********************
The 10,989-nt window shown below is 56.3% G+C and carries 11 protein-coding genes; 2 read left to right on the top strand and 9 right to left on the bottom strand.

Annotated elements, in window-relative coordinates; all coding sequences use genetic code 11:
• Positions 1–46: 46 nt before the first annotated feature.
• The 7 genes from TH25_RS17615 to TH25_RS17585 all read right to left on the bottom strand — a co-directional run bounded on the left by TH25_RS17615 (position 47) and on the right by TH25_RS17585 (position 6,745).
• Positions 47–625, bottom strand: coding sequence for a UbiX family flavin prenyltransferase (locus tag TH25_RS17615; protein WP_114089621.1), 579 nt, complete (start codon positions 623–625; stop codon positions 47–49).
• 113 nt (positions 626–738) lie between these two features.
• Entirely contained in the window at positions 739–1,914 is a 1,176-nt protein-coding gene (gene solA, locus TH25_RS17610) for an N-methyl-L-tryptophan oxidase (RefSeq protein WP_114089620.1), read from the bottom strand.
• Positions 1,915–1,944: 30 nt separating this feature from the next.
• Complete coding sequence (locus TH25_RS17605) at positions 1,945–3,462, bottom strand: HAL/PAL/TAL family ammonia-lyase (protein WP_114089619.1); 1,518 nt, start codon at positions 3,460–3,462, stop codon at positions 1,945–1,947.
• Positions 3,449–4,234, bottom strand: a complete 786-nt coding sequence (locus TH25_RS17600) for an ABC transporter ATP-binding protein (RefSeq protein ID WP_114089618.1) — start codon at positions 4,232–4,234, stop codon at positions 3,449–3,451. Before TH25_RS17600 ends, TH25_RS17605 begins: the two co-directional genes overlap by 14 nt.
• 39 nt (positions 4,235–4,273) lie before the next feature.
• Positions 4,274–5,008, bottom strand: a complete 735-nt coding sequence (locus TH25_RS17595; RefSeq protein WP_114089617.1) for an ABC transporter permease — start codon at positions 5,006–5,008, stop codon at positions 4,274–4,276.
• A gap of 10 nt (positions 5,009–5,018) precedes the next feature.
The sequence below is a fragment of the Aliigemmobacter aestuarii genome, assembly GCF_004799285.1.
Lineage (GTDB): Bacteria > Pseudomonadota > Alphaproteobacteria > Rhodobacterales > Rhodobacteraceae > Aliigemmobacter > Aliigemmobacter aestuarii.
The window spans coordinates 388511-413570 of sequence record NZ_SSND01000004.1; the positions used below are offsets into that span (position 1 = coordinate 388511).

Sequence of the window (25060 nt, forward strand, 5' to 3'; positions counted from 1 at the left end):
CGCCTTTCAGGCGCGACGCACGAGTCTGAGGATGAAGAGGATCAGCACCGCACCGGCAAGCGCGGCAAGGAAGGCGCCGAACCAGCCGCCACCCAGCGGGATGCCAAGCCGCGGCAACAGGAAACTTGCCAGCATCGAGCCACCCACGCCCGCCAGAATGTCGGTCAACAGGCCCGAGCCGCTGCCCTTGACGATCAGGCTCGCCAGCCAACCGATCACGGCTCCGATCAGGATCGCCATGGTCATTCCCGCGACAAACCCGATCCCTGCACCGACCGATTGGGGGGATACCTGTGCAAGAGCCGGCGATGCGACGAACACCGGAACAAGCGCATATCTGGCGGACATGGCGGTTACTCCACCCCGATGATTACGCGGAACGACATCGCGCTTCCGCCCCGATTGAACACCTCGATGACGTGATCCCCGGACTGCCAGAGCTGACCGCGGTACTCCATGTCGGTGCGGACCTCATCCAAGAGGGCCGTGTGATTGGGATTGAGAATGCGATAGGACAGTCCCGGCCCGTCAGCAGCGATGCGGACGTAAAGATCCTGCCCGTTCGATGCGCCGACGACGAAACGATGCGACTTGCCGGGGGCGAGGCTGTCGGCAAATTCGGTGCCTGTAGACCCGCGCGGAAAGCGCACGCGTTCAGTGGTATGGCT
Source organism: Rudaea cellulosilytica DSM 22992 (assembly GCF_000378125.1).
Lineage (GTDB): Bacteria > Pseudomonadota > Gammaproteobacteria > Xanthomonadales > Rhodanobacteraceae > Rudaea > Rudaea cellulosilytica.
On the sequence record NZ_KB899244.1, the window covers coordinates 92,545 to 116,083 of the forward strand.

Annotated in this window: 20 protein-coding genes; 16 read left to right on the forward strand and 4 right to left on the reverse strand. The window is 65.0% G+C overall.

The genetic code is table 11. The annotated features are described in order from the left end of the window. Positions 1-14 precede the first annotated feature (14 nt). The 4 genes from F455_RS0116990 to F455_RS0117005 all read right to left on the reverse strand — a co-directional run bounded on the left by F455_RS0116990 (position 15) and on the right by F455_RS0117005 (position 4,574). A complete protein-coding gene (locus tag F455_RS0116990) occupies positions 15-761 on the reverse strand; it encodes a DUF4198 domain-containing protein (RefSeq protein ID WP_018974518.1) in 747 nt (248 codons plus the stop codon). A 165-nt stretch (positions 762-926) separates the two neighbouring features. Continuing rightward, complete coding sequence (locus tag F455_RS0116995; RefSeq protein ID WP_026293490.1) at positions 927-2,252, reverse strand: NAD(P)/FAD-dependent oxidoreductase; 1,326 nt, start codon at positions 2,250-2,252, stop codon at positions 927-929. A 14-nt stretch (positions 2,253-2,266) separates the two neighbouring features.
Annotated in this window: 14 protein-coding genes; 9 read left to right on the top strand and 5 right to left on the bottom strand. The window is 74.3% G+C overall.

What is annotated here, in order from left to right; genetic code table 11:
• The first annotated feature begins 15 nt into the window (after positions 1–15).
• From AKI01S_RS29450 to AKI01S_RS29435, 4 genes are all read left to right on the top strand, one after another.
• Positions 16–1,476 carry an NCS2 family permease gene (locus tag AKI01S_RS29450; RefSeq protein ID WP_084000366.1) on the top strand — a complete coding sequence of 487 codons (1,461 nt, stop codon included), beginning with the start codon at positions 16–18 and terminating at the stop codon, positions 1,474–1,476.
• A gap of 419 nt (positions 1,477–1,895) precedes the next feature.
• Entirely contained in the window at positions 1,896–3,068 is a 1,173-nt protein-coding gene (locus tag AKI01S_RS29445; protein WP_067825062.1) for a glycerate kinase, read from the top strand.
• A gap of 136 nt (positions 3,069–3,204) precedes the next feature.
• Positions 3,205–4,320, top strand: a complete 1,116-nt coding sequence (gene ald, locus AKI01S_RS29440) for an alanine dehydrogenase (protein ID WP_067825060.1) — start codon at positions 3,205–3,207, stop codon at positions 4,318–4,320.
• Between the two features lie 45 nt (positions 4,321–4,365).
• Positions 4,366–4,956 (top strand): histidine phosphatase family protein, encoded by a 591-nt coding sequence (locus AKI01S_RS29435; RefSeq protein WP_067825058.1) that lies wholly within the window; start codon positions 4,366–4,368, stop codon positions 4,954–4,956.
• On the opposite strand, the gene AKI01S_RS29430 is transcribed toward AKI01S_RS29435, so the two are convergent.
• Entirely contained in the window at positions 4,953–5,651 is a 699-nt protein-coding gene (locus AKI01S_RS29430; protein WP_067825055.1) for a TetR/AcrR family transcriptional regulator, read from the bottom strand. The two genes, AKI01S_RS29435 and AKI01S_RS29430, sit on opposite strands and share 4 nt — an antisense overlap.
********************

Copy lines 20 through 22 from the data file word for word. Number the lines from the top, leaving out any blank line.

Lineage (GTDB): Bacteria > Pseudomonadota > Gammaproteobacteria > Xanthomonadales > Rhodanobacteraceae > Rudaea > Rudaea cellulosilytica.
On the sequence record NZ_KB899244.1, the window covers coordinates 92,545 to 116,083 of the forward strand.

Annotated in this window: 20 protein-coding genes; 16 read left to right on the forward strand and 4 right to left on the reverse strand. The window is 65.0% G+C overall.